The tao and glee of Canada’s Nathan Fillion
If the actor Nathan Fillion decides to have a video on his tombstone (it’s a thing) I know which clip he should use: His entrance as Jaques Snicket, brother of Lemony Snicket (Patrick Warburton)m in Episode 2, Season 2 of Netflix’s A Series of Unfortunate Events. (It lands March 30.)
A nice guy is trapped in a walk-in freezer. Pacing, he recites aloud, “He laughed as his own foolishness. As he laughed, he noted the numbness in his bare fingers.” Suddenly, a voice outside the freezer booms, “Jack London, if I’m not mistaken.” The freezer door is kicked down. We see a figure silhouetted in blue light swirling with frosty mist.
“Snicket?” Freezer Guy asks.
“Jaques Snicket,” Fillion announces snappily. He steps into the freezer, immediately finding the key light for his eyes. His swept hairstyle and dapper moustache are tr&ecute;s Old Hollywood, and in case you don’t get that, he wears a Clark Gable/Errol Flynn flight jacket. “Did somebody call fo a taxi?” he declaims.
This is different from, but on the continuum of, Fillion’s entrance in Season of The Santa Clarita Diet, also on Netflix (streaming now): as a rotting, wisecracking severed head. See, Fillion’s character, slimy realtor Gary, was the first victim of newly minted zombie Sheila (Drew Barrymore) way back in Episode 101. But she forgot to kill Gary’s brain. Zombification, however, has brought out his gentle side, so Sheila and her still-human husband, Joel (Timothy Olyphant), can’t bring themselves to kill him. He becomes a sage in a champagne flute in a storage locker, the only “person” Joel can confide in about his plight. Or as Fillion put it in a recent phone interview, “He’s a shoulder for Joel to cry on – minus the shoulders, ba-dum.”
As an actor, the Canadian-born Fillion, 47, is always in on the joke. There’s the gentlest, most digestible daby of irony in his every line reading. It’s why he was perfect to play the quippy crime novelist-turned advisor Richard Castle for seven seasons on Castle, a show that unashamedly joined such series as Murder She Wrote and Diagnosis Murder in a genre I like to call Murder Lite. His drollness also colours every word of our 15-minute chat.
Fillion is skilled at letting others feel they’re in on the joke, too. It’s why fans radiate such goodwill toward him. (And possibly why he’s such a babe magnet: He dated George Clooney’s ex, Krista Allen, and had a three-year relationship with Castle co-star Stana Katic.) He’s had his share of “odd and icky” experiences with superfans who “can’t draw the line between reality and fantasy.” But he accepts that as part of the job.
His glee is evident in his two Netflix series. “It’s great to dip my toes into somebody else’s shows,” Fillion says. “The work feels like vacation time. It’s a lot less responsibility. There’s no pressure of, ‘Can I keep this series on the air?’ I feel like I’m getting away with something.”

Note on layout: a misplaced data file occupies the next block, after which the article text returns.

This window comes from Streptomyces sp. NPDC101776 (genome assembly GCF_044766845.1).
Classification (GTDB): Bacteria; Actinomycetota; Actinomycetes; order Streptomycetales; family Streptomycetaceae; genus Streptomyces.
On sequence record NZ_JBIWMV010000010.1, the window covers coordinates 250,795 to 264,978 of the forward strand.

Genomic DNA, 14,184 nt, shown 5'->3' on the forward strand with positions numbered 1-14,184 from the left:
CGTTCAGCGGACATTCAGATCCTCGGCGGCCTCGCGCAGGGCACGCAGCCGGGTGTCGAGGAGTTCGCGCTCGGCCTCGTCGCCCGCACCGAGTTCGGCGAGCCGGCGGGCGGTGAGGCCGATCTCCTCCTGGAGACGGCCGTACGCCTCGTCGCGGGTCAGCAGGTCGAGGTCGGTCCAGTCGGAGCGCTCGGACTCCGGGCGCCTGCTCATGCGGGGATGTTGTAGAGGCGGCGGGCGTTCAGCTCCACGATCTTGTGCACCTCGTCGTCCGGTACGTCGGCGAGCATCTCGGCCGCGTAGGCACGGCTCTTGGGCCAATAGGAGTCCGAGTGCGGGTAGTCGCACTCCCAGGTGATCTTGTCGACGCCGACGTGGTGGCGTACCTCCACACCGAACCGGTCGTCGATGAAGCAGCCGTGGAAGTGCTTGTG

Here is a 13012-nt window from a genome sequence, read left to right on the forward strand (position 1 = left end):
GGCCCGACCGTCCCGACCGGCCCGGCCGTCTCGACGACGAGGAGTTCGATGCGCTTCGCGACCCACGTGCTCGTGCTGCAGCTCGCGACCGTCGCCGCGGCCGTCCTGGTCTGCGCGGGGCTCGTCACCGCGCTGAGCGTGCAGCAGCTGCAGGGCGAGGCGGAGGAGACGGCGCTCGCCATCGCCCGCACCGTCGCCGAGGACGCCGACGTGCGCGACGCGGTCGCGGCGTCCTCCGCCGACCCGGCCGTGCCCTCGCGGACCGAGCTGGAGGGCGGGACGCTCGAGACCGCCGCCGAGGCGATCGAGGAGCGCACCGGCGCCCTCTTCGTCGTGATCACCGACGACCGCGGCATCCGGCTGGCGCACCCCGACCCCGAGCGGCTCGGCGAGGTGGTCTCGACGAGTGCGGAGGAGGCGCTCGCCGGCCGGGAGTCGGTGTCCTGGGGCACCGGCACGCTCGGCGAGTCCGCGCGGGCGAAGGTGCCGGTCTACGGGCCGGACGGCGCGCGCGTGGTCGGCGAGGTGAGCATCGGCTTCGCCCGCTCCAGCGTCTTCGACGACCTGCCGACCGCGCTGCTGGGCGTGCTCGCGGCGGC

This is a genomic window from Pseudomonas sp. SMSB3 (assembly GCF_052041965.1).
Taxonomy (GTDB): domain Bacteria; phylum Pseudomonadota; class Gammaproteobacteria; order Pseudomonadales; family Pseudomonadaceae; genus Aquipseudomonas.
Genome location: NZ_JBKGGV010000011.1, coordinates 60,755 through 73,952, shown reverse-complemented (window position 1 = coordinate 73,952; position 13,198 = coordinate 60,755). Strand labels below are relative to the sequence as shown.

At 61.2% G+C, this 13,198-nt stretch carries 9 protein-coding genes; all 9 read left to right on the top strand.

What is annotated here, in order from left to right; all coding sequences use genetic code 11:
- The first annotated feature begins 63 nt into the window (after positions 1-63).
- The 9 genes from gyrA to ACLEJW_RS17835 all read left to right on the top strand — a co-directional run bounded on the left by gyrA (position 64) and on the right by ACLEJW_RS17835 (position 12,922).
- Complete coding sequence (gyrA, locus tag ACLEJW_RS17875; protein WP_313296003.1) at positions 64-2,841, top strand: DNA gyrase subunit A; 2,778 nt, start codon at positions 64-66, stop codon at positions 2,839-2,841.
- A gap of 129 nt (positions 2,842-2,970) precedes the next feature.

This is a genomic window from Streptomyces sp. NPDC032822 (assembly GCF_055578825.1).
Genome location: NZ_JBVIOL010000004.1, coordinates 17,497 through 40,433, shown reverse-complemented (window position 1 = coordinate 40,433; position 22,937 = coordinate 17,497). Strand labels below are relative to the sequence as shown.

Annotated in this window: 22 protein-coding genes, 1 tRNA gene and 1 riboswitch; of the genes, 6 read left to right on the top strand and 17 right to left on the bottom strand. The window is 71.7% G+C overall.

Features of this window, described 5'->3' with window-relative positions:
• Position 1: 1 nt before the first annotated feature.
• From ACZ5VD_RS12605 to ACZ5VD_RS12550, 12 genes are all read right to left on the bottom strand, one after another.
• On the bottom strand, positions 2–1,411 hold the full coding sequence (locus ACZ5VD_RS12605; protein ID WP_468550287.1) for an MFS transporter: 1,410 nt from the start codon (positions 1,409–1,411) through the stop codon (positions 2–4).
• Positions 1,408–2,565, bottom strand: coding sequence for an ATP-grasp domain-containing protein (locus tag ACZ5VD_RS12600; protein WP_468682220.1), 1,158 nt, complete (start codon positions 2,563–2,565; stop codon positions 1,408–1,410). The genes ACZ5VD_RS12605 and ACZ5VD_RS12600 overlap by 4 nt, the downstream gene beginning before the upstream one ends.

In A Series of Unfortunate Events, he’s alternately sweeping co-star Sara Rue into his arms or dashing about Vancouver, where the show was shot. “We did a lot of experimenting with hair and mustaches,” Fillion says. “It got very 1970s at one point, a handlebar mustache and long feathered hair. When it comes to being cheesy or hammy, my weakness is that my gauge is way off. I’ll be chewing scenery before you know it. So I try to pull back a bit.”
His work on Santa Clarita was more technical: Barrymore and Olyphant filmed their scenes with a mannequin. Afterward, Fillion filled in his lines – with his head strapped into a contraption that kept it still. “Apparently I move my head a lot when I act,” he says. “I do a lot of up-nods. I call it the Aloha of nods. It could mean Yes, Go, We’re gonna fight, How’s it goin’ – it could be anything. It’s universal.”
Later this year, Fillion will resize the responsibility of keeping a TV series alive as the star of The Rookie. Created by Alexi Hawley, who also did Castle, it’s about John Nolan (Fillion), who ditches his small town to pursue his dream of joining the Los Angeles Police Department. For the first time in his life, Fillion signed on before a script existed.
“The idea of the show is very relatable,” he says. “You hit a certain age and life changes, time changes, your situation changes. If you don’t change, you’re left behind. I think there’s real honesty and truth to that.”
Fillion is living his dream, he says, and he’s grateful for it: “I used to watch TV and think it was a magic window into a world I would never see. Now, I live in that world. I don’t know a ton of people who can say that.”
He stays grounded by remembering the year he didn’t work. Born in Edmontron, he moved to New York in 1994, where his chiselled looks landed him on the soap opera One Life to Live. Three years later, he moved to L.A. and scored several big gigs in a row, including the series Two Guys and a Girl, a role in Saving Private Ryan and the lead in the Joss Whedon-created Firefly. He thought, “I’m on a rocket, I can’t fail.” Then nothing.
He watched his savings dwindle. He paid his rent on credit. he was ready to retreat to New York and rejoin the soap. Miraculously, in 2009, Castle arrived. “Unemployment was one of the best things to happen to me, because it makes me understand how fragile a career is,” Fillion says now. “It showed me that you have to be who you are in your heart. You have to make decisions you’re proud of.”
When he first moved to L.A., people would say, “It’s not what you know, it’s who you know,” as if that “had a real stink to it,” Fillion continues. “But it’s not a stink. It’s a boon. If you can work with good people who are talented, and they say, ‘Let’s work together again,’ you’re doing something right. I look at my career as a long list of projects that are me riding on the coattails of talented people. My talent is choosing the right coattails.”
That and a rakish gleam in the eye.
Original article at The Globe and Mail